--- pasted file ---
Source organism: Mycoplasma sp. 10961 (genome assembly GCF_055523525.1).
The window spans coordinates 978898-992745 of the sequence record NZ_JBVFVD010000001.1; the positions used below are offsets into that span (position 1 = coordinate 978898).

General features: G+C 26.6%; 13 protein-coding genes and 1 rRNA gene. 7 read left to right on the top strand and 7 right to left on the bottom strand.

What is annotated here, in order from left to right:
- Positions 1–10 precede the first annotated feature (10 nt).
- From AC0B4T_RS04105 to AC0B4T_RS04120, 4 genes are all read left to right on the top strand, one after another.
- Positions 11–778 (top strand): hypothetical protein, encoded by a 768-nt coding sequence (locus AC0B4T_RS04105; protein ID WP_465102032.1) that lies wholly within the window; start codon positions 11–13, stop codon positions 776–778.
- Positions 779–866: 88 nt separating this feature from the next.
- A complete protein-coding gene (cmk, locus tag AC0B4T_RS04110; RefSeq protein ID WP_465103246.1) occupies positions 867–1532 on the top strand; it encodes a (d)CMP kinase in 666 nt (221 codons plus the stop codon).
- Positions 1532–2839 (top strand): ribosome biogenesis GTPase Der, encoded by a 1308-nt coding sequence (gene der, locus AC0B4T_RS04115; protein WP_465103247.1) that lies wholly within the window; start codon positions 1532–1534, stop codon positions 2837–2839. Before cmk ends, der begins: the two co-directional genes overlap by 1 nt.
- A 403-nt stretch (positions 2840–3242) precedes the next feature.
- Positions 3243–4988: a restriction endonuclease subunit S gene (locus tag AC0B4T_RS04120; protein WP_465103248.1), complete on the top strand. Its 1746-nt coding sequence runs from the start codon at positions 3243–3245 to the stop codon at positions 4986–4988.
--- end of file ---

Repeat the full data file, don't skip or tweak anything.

Source organism: Mycoplasma sp. 10961 (genome assembly GCF_055523525.1).
The window spans coordinates 978898-992745 of the sequence record NZ_JBVFVD010000001.1; the positions used below are offsets into that span (position 1 = coordinate 978898).

General features: G+C 26.6%; 13 protein-coding genes and 1 rRNA gene. 7 read left to right on the top strand and 7 right to left on the bottom strand.

What is annotated here, in order from left to right:
- Positions 1–10 precede the first annotated feature (10 nt).
- From AC0B4T_RS04105 to AC0B4T_RS04120, 4 genes are all read left to right on the top strand, one after another.
- Positions 11–778 (top strand): hypothetical protein, encoded by a 768-nt coding sequence (locus AC0B4T_RS04105; protein ID WP_465102032.1) that lies wholly within the window; start codon positions 11–13, stop codon positions 776–778.
- Positions 779–866: 88 nt separating this feature from the next.
- A complete protein-coding gene (cmk, locus tag AC0B4T_RS04110; RefSeq protein ID WP_465103246.1) occupies positions 867–1532 on the top strand; it encodes a (d)CMP kinase in 666 nt (221 codons plus the stop codon).
- Positions 1532–2839 (top strand): ribosome biogenesis GTPase Der, encoded by a 1308-nt coding sequence (gene der, locus AC0B4T_RS04115; protein WP_465103247.1) that lies wholly within the window; start codon positions 1532–1534, stop codon positions 2837–2839. Before cmk ends, der begins: the two co-directional genes overlap by 1 nt.
- A 403-nt stretch (positions 2840–3242) precedes the next feature.
- Positions 3243–4988: a restriction endonuclease subunit S gene (locus tag AC0B4T_RS04120; protein WP_465103248.1), complete on the top strand. Its 1746-nt coding sequence runs from the start codon at positions 3243–3245 to the stop codon at positions 4986–4988.